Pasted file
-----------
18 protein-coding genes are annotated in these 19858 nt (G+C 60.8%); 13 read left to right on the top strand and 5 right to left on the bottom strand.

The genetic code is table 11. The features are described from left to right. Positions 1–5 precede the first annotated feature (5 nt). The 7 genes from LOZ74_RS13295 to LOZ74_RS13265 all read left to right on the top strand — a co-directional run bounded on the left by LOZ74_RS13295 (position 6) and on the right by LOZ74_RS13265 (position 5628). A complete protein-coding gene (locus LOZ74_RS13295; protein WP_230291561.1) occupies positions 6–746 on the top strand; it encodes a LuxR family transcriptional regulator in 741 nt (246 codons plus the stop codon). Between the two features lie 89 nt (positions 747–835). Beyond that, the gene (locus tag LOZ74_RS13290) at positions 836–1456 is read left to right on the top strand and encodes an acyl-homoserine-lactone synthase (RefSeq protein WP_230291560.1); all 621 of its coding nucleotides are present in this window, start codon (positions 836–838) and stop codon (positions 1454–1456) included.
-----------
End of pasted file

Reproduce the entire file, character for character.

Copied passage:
18 protein-coding genes are annotated in these 19858 nt (G+C 60.8%); 13 read left to right on the top strand and 5 right to left on the bottom strand.

The genetic code is table 11. The features are described from left to right. Positions 1–5 precede the first annotated feature (5 nt). The 7 genes from LOZ74_RS13295 to LOZ74_RS13265 all read left to right on the top strand — a co-directional run bounded on the left by LOZ74_RS13295 (position 6) and on the right by LOZ74_RS13265 (position 5628). A complete protein-coding gene (locus LOZ74_RS13295; protein WP_230291561.1) occupies positions 6–746 on the top strand; it encodes a LuxR family transcriptional regulator in 741 nt (246 codons plus the stop codon). Between the two features lie 89 nt (positions 747–835). Beyond that, the gene (locus tag LOZ74_RS13290) at positions 836–1456 is read left to right on the top strand and encodes an acyl-homoserine-lactone synthase (RefSeq protein WP_230291560.1); all 621 of its coding nucleotides are present in this window, start codon (positions 836–838) and stop codon (positions 1454–1456) included.